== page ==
Whenever the subject of fishers comes up, you hear they’re mean, nasty and vicious – a smaller wolverine with attitude. Fishers get a pretty bad rap, but when they do, there’s a great deal of projecting and anthropomorphizing going on.
Fishers aren’t mean or evil, and they don’t really eat many house cats at all. » Continue Reading.
Beavers are the great architects of American ponds and streams. The North American beaver competes with the Eurasian beaver to be the 2nd largest rodent in the world, after another semi-aquatic mammal, the South American Capybara. The average weight of a beaver in New York State is 42 lbs, though 60 pounders are not that unusual. Beavers have an average body length of 2 and ½ feet to 3 feet, and a flat swimming rudder tail of 8 to 14 inches. The tail doubles as a warning device, used to loudly slap the water when predators, dogs or people are sighted.
Beavers can stay under water for about 15 minutes, with their ears and nostrils sealed, and can live to be twenty years plus. » Continue Reading.
Close encounters with wildlife have always fascinated me. But the behavior of wild animals can be, at best, difficult to understand and, at times, totally unpredictable. I once grappled with a robin who returned year after year, only to spend the entire summer flying into my office window in a seemingly endless war with its reflection.
Just last month, I was outside beside the woodpile, getting ready to bring in some firewood, when a male ruffed grouse (Bonasa umbellus) stepped out from under a small spruce tree, fearlessly strutted right up to me, and steadfastly stood there on the ground, literally underfoot. I was actually afraid that I’d accidentally step on him. » Continue Reading.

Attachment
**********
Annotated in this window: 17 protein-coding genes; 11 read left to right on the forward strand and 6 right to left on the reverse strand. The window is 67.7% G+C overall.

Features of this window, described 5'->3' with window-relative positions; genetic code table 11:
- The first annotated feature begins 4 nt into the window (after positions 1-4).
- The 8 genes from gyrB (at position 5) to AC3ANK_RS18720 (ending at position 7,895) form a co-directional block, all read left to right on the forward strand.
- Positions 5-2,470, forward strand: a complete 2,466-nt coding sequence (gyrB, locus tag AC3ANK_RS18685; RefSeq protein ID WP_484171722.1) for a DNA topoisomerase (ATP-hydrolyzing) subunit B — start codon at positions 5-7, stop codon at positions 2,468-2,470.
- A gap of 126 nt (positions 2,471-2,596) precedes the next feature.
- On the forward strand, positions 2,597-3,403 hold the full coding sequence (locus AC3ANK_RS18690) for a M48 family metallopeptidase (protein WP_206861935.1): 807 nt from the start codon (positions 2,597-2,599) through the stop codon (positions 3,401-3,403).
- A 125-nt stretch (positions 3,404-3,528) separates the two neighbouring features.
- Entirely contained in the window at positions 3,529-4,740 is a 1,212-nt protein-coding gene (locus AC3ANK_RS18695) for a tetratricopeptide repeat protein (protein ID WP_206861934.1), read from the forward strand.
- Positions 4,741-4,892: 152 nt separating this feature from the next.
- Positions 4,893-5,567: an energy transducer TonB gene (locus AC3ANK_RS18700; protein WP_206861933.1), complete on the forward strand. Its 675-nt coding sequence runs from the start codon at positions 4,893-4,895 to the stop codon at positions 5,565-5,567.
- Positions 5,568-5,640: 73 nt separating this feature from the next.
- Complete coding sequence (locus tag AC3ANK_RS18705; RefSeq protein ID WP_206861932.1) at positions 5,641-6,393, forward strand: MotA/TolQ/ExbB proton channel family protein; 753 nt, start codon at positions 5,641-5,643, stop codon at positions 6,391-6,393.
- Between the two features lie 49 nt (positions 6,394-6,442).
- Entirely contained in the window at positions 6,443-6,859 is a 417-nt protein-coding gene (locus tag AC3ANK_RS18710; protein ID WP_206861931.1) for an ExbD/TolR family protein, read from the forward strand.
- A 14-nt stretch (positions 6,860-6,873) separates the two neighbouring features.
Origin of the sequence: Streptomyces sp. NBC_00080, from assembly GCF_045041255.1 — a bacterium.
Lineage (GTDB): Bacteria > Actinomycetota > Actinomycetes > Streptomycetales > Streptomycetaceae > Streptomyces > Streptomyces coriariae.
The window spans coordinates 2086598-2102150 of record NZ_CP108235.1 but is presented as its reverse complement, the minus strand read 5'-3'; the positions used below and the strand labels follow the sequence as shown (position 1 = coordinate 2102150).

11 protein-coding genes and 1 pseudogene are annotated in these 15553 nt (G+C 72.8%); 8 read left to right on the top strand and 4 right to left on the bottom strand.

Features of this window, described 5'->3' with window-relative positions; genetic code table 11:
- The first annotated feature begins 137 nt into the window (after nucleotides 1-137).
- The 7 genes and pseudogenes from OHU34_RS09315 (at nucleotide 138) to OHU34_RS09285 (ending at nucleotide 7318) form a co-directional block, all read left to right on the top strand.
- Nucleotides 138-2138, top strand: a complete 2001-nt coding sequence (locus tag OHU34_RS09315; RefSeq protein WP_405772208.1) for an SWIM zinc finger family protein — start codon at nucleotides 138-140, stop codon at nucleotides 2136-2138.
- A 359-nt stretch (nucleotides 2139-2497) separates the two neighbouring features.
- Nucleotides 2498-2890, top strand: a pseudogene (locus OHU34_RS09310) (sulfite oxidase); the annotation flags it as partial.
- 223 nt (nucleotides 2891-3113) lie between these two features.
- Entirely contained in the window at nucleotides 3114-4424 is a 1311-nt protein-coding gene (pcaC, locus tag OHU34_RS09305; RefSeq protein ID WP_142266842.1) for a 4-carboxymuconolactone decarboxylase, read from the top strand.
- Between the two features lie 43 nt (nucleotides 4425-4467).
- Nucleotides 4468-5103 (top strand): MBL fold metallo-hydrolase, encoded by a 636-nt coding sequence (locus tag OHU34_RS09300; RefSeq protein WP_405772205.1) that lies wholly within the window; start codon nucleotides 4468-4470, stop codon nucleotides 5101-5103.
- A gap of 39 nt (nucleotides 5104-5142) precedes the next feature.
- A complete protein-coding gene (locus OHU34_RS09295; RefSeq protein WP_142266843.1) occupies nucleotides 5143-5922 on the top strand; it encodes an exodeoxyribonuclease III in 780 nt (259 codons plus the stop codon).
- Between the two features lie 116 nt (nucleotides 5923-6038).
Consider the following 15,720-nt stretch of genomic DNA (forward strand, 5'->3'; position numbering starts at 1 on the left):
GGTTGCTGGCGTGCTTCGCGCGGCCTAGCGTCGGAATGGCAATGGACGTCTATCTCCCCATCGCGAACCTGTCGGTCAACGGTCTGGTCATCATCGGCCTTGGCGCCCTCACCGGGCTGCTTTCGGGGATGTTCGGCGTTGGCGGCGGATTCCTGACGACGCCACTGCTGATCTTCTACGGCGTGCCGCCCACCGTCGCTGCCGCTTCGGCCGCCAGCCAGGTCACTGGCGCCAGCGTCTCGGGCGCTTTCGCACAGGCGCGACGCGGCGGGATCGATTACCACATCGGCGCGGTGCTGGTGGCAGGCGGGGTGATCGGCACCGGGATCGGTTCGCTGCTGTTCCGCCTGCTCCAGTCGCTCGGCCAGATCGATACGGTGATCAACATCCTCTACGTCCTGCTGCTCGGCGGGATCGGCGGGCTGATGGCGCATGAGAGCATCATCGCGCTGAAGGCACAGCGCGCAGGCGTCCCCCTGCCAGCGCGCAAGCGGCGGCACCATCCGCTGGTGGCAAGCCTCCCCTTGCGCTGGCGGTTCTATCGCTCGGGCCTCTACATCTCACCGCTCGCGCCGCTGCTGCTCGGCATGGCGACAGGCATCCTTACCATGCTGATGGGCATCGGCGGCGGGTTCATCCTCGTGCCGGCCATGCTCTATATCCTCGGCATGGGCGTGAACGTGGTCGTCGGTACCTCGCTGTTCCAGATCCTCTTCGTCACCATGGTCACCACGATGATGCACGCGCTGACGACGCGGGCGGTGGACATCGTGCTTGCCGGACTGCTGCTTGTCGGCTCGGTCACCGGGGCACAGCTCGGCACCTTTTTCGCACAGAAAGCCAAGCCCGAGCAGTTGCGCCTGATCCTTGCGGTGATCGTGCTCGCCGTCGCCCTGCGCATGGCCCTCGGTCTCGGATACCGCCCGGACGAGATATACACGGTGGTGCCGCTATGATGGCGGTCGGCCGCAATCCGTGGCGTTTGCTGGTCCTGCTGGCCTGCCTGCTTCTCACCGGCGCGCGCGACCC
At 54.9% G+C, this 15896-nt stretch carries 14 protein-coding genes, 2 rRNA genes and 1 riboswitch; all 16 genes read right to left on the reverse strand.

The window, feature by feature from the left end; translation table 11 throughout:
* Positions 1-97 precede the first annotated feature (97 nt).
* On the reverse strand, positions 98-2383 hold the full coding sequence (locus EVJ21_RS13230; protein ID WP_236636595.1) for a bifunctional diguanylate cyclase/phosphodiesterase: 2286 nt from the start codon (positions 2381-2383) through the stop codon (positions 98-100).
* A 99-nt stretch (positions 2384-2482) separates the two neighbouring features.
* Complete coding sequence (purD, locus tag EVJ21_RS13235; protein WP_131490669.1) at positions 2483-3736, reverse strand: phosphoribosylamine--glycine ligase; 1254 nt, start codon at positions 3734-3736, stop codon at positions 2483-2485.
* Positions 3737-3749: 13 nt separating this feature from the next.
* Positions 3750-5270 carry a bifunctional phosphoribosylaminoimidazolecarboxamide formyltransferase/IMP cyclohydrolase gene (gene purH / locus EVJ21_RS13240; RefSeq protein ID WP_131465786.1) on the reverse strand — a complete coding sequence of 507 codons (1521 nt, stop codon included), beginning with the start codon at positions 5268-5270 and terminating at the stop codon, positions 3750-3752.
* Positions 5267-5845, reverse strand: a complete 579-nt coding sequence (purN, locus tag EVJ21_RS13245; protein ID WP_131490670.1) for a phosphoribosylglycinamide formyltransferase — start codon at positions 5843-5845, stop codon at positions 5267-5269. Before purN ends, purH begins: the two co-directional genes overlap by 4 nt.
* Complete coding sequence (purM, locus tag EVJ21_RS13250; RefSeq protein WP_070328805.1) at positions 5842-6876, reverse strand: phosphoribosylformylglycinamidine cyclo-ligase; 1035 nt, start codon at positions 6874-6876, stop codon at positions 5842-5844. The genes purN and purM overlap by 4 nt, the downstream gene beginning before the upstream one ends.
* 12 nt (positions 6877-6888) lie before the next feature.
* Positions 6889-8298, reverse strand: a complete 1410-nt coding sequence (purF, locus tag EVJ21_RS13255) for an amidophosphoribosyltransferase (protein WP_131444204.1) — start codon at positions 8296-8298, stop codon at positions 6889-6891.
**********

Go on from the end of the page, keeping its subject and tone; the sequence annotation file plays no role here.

As we leaned over a bog boardwalk, a student asked, “What’s that black stuff on the water?” I suggested gently poking it with a twig. This elicited the expected response: as though ejected from James Bond’s Aston Martin, tiny black flecks scattered, landing inches away and on my student’s hand.
Springtails, the Tiggers of the invertebrate world, are often seen bouncing out of footprints and depressions in snow; hence another moniker: “snowfleas.” Although they have six legs and hop, they’re not actually fleas. They’re not even insects. Taxonomic revisions have alternately kicked them out of and accepted them back into the insect club for decades. Springtails, who, as far as we know, don’t much care how they are classified, are now in a class of their own: Collembola. » Continue Reading.
The Champlain Basin Education Initiative has announced a free International Year of the Salmon Workshop for K-12 teachers, set for Saturday, January 25, 2020 in Grand Isle, Vermont.
Teachers will work with a fisheries biologist to learn about salmon life cycle, habitat needs, and restoration efforts in the Champlain watershed, with a Trout Unlimited angler to learn about Salmon and Trout in the classroom programs, and have a chance to dissect fish as well. The history of salmon and their importance as a food source to early inhabitants of the Champlain Valley will also be featured. » Continue Reading.